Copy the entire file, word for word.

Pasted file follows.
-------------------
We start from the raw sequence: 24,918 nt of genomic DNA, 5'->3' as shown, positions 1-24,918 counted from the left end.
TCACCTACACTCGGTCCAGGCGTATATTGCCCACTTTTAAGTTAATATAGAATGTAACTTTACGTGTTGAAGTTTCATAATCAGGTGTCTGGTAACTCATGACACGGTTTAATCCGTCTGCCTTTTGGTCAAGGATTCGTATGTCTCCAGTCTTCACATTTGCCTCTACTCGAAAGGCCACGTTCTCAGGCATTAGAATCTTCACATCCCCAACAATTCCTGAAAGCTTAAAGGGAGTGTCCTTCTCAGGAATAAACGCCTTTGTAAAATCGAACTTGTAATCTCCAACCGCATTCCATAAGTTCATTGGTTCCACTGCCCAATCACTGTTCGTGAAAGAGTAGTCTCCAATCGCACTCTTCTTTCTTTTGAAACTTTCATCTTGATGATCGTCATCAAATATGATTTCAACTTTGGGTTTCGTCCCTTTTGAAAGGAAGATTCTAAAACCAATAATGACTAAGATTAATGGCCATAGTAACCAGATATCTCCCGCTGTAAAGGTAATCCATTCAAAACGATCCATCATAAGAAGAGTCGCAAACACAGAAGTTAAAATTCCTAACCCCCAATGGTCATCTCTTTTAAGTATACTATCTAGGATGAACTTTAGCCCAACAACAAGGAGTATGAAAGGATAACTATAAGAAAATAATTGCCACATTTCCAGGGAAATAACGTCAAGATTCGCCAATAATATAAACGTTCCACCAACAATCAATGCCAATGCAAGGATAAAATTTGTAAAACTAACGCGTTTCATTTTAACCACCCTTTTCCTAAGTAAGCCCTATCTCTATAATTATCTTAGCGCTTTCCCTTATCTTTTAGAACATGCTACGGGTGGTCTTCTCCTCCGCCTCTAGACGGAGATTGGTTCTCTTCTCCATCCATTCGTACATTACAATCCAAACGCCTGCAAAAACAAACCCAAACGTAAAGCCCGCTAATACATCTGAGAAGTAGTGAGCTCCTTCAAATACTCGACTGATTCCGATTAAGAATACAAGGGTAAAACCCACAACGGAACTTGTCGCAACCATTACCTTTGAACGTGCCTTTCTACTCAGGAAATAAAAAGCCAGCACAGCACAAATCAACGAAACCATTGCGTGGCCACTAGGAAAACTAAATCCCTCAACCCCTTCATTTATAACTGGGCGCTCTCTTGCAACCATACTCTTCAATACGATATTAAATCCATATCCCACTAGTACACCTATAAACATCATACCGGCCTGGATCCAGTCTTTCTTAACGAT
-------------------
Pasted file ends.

We start from the raw sequence: 24,918 nt of genomic DNA, 5'->3' as shown, positions 1-24,918 counted from the left end.
TCACCTACACTCGGTCCAGGCGTATATTGCCCACTTTTAAGTTAATATAGAATGTAACTTTACGTGTTGAAGTTTCATAATCAGGTGTCTGGTAACTCATGACACGGTTTAATCCGTCTGCCTTTTGGTCAAGGATTCGTATGTCTCCAGTCTTCACATTTGCCTCTACTCGAAAGGCCACGTTCTCAGGCATTAGAATCTTCACATCCCCAACAATTCCTGAAAGCTTAAAGGGAGTGTCCTTCTCAGGAATAAACGCCTTTGTAAAATCGAACTTGTAATCTCCAACCGCATTCCATAAGTTCATTGGTTCCACTGCCCAATCACTGTTCGTGAAAGAGTAGTCTCCAATCGCACTCTTCTTTCTTTTGAAACTTTCATCTTGATGATCGTCATCAAATATGATTTCAACTTTGGGTTTCGTCCCTTTTGAAAGGAAGATTCTAAAACCAATAATGACTAAGATTAATGGCCATAGTAACCAGATATCTCCCGCTGTAAAGGTAATCCATTCAAAACGATCCATCATAAGAAGAGTCGCAAACACAGAAGTTAAAATTCCTAACCCCCAATGGTCATCTCTTTTAAGTATACTATCTAGGATGAACTTTAGCCCAACAACAAGGAGTATGAAAGGATAACTATAAGAAAATAATTGCCACATTTCCAGGGAAATAACGTCAAGATTCGCCAATAATATAAACGTTCCACCAACAATCAATGCCAATGCAAGGATAAAATTTGTAAAACTAACGCGTTTCATTTTAACCACCCTTTTCCTAAGTAAGCCCTATCTCTATAATTATCTTAGCGCTTTCCCTTATCTTTTAGAACATGCTACGGGTGGTCTTCTCCTCCGCCTCTAGACGGAGATTGGTTCTCTTCTCCATCCATTCGTACATTACAATCCAAACGCCTGCAAAAACAAACCCAAACGTAAAGCCCGCTAATACATCTGAGAAGTAGTGAGCTCCTTCAAATACTCGACTGATTCCGATTAAGAATACAAGGGTAAAACCCACAACGGAACTTGTCGCAACCATTACCTTTGAACGTGCCTTTCTACTCAGGAAATAAAAAGCCAGCACAGCACAAATCAACGAAACCATTGCGTGGCCACTAGGAAAACTAAATCCCTCAACCCCTTCATTTATAACTGGGCGCTCTCTTGCAACCATACTCTTCAATACGATATTAAATCCATATCCCACTAGTACACCTATAAACATCATACCGGCCTGGATCCAGTCTTTCTTAACGAT